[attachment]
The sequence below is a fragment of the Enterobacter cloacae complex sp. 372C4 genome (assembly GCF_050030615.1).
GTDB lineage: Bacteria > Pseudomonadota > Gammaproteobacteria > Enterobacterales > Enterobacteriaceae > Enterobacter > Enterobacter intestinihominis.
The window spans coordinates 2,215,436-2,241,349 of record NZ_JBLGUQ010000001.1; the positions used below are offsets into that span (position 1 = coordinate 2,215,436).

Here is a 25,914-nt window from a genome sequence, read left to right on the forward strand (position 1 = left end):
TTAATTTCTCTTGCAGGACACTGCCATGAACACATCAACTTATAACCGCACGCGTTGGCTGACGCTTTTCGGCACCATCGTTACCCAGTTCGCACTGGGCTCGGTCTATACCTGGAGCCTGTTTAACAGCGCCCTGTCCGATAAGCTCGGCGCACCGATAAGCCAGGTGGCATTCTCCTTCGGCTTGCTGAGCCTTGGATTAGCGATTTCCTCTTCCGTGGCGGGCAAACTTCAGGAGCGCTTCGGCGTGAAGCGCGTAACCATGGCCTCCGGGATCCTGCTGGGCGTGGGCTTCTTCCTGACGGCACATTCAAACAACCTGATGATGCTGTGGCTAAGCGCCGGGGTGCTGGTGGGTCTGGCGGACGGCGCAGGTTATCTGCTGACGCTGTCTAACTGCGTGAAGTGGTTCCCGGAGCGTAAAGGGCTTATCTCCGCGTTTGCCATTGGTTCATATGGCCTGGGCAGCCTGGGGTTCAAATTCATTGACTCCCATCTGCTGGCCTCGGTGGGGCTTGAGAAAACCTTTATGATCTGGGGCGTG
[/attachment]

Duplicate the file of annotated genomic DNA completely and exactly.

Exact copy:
The sequence below is a fragment of the Enterobacter cloacae complex sp. 372C4 genome (assembly GCF_050030615.1).
GTDB lineage: Bacteria > Pseudomonadota > Gammaproteobacteria > Enterobacterales > Enterobacteriaceae > Enterobacter > Enterobacter intestinihominis.
The window spans coordinates 2,215,436-2,241,349 of record NZ_JBLGUQ010000001.1; the positions used below are offsets into that span (position 1 = coordinate 2,215,436).

Here is a 25,914-nt window from a genome sequence, read left to right on the forward strand (position 1 = left end):
TTAATTTCTCTTGCAGGACACTGCCATGAACACATCAACTTATAACCGCACGCGTTGGCTGACGCTTTTCGGCACCATCGTTACCCAGTTCGCACTGGGCTCGGTCTATACCTGGAGCCTGTTTAACAGCGCCCTGTCCGATAAGCTCGGCGCACCGATAAGCCAGGTGGCATTCTCCTTCGGCTTGCTGAGCCTTGGATTAGCGATTTCCTCTTCCGTGGCGGGCAAACTTCAGGAGCGCTTCGGCGTGAAGCGCGTAACCATGGCCTCCGGGATCCTGCTGGGCGTGGGCTTCTTCCTGACGGCACATTCAAACAACCTGATGATGCTGTGGCTAAGCGCCGGGGTGCTGGTGGGTCTGGCGGACGGCGCAGGTTATCTGCTGACGCTGTCTAACTGCGTGAAGTGGTTCCCGGAGCGTAAAGGGCTTATCTCCGCGTTTGCCATTGGTTCATATGGCCTGGGCAGCCTGGGGTTCAAATTCATTGACTCCCATCTGCTGGCCTCGGTGGGGCTTGAGAAAACCTTTATGATCTGGGGCGTG